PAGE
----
Kombucha Dog is one of those “only in California live-your-passion” stories. According to the Kombucha Dog website, the beverage company was started in L.A. by Michael Faye, a successful commercial photographer who loved traveling the world on assignment, until he found that the photo business was beginning to require spending more time on the computer than on location. That’s when Faye sold his studio and set up DogIsArt, a dog portraiture business, combining his avid love of dogs with his professional talent.
The kombucha link comes in because Faye, who was raised as a strict vegetarian by a mother who even made her own yogurt, was strongly into the raw food movement and yoga. An early adopter of kombucha, Faye started drinking the fermented tea back in 2005, but had to stop when actress Lindsey Lohan failed an alcohol test. Lohan’s attorneys launched a “kombucha defense” saying that drinking lots of kombucha caused a false positive on the test. The controversy caused L.A. retailers to pull kombucha from the shelves, forcing Faye to experiment with brewing his own.
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It is with sadness that we note the passing of our friend, OXO GoodGrips founder Sam Farber, who died Sunday at the age of 88. Farber, who received the “Design of the Decade” award from the Industrial Designers Society of America (IDSA) and BusinessWeek magazine in 2001, proved that ground-breaking innovations don’t have to be based on cutting-edge technology nor even have mechanical parts.
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Preferred by über rich and famous men, E. Marinella neckties have been worn by aristocrats, global leaders, titans of industry and movie heart throbs. Founded in Naples in 1914, Marinella began as a tiny shop that catered to men with elegant taste and deep pockets. Throughout the 20th century, the family-owned business let its clientele from around the world beat a path to its Naples store, without spending a lira on advertising. Marinella himself (now the grandson) would advise customers on colors, patterns and measurements, and then have his artisans custom-make each necktie to each customer’s specifications. Only in the past decade has E. Marinella established boutique shops in a few fashion capitals outside of Italy. This has led to the launch of an advertising campaign telling elite clientele where its shops can be found. Playing off of the brand’s tagline “Since 1914, the taste of elegance,” the ads created by Footbite agency in Monza, Italy, feature neckties folded like an iconic food for which each location is known – Lugano chocolate, London tea, Tokyo sushi, Italian (Milan and Naples) espresso, and Parisian croissant. The campaign was art directed by Paolo Guidobono and Michele Sartori.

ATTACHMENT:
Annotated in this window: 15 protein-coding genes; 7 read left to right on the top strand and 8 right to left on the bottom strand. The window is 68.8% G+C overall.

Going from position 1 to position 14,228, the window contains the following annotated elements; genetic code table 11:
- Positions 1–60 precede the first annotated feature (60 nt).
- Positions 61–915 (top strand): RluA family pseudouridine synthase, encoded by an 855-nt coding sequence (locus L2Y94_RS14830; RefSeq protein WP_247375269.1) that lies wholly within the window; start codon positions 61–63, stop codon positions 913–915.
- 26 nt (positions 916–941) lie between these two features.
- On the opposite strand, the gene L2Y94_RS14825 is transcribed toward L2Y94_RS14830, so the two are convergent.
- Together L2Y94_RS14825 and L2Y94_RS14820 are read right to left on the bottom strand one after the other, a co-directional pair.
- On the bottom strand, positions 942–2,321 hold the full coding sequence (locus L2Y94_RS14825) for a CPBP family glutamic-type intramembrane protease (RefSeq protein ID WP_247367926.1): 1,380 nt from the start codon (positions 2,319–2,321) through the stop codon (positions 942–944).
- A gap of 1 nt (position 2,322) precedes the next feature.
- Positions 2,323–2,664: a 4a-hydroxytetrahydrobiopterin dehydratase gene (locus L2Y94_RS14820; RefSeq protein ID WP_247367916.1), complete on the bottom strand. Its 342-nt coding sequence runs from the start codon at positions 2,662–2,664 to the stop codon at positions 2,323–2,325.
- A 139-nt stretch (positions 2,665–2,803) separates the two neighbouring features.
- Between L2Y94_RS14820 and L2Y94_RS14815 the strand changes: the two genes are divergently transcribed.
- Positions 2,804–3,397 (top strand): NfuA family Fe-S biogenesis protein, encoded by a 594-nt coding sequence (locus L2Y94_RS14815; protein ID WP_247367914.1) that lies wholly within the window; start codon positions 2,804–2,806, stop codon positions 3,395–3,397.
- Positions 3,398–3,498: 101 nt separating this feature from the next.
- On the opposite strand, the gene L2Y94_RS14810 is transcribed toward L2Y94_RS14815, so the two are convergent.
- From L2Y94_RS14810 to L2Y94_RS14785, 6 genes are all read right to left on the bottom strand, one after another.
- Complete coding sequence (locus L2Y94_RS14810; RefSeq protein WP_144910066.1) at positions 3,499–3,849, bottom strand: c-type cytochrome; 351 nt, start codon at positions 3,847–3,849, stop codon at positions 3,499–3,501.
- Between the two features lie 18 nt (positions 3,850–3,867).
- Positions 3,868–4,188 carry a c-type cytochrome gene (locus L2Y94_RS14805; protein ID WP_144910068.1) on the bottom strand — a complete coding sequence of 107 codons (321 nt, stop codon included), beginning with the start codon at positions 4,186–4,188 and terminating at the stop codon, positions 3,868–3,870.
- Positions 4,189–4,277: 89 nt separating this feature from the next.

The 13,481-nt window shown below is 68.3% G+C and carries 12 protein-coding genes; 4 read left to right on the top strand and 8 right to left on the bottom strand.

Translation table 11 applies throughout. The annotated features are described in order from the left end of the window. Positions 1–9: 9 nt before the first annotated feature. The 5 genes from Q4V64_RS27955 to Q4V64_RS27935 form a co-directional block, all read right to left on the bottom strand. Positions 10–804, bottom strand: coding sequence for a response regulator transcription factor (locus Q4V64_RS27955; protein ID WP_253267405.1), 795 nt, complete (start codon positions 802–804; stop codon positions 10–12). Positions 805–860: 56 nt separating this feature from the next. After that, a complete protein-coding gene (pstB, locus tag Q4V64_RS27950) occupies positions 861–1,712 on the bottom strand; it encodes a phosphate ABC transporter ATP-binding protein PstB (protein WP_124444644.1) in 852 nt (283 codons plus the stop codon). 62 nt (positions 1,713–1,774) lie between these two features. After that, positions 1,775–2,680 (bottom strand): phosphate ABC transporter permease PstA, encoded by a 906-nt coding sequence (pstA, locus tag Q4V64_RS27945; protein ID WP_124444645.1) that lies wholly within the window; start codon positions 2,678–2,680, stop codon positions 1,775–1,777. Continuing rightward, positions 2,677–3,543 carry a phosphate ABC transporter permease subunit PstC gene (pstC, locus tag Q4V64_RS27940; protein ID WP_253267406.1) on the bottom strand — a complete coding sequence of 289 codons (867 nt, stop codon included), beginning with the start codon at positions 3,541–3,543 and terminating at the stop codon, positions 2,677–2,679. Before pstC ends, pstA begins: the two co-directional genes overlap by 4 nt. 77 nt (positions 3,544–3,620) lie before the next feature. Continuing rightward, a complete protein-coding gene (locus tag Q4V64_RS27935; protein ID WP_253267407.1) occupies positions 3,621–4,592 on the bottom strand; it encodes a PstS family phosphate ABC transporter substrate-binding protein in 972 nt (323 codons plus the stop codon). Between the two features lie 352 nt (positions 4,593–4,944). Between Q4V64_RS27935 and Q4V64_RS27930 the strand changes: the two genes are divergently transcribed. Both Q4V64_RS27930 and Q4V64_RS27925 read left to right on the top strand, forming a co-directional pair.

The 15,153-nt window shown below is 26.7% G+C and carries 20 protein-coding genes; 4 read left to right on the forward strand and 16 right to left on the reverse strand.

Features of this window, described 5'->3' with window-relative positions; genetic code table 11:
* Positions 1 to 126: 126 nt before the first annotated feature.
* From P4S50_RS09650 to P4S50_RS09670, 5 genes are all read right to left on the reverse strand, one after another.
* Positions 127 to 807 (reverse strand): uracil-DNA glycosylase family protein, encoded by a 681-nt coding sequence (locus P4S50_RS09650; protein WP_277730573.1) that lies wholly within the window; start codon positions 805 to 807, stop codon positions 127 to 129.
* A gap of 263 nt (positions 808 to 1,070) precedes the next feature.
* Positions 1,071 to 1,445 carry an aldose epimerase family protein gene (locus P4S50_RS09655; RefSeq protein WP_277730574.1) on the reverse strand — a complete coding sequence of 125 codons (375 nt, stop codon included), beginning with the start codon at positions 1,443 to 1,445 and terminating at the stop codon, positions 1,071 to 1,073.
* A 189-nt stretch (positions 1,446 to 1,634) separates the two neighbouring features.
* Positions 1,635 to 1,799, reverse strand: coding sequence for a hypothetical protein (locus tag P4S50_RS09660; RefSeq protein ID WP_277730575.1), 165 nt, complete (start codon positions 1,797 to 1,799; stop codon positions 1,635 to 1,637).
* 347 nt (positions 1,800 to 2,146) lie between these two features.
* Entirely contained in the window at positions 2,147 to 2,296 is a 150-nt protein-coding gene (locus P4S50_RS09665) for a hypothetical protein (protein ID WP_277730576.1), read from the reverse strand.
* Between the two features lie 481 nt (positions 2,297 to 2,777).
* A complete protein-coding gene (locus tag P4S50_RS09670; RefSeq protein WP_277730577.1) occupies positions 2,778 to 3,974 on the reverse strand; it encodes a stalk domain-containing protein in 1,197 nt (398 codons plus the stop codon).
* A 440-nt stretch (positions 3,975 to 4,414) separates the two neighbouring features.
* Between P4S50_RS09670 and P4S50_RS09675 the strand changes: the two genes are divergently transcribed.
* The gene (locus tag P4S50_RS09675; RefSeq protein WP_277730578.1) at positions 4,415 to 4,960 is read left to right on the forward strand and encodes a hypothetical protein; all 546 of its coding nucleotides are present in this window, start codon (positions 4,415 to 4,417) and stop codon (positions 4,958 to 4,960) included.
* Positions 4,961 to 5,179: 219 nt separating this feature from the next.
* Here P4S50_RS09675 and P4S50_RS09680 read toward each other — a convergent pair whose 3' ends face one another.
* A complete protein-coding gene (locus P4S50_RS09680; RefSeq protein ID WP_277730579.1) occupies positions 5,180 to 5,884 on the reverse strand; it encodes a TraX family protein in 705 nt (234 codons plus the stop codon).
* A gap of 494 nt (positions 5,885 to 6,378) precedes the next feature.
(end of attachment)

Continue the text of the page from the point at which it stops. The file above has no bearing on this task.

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There are many reasons why corporations update, revise or simply abandon their logos. The old mark may feature antiquated technology or not be politically correct by today’s standards. It may no longer reflect who they are, the size of their current business or what they sell. Or it may have been drawn by the founder or a promising art student when the firm was a cash-poor startup. Whatever. The result was a logo that looked amateurish and generic. This is a tough quiz, made harder because we had to remove the brand names on some logos so they didn’t give away the answer. When you pair the logo with the brand however, you’re likely to be surprised. Good luck!
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Pssst! Need a legitimate business reason to go to Las Vegas? Come to the AIGA Las Vegas “Return on Design: Business + Design Conference on November 17-18.
According to Patty Mar Simmons, event co-chair and president of AIGA Las Vegas, “We are uniting designers and business leaders to foster a better understanding of how good design can help drive tangible results for any size company.”
On the business/marketing side, speakers include Bill Hornbuckle, MGM Resorts International; Jamie Naughton, Zappos.com; Richard Worthington, Molasky Group of Companies; Vince Alberta, Las Vegas Convention and Visitors Authority; Christina Barr, Nevada Humanities; Brian Gordon, Applied Analysis, and Luke Heffron, Shutterlfy. Design side speakers include Debbie Millman, Sterling Brands and AIGA National board member; Andrew Naudin, ExhibitForce, and yours truly – Kit Hinrichs, Studio Hinrichs and design director, @Issue, and Delphine Hirasuna, editor, @Issue.
The cost to attend is $175 per person and includes a reception on Thursday evening, plus the conference sessions, breakfast and lunch on Friday. Come early, spend the weekend. Support the Las Vegas economy. For more information, visit returnondesignvegas.com.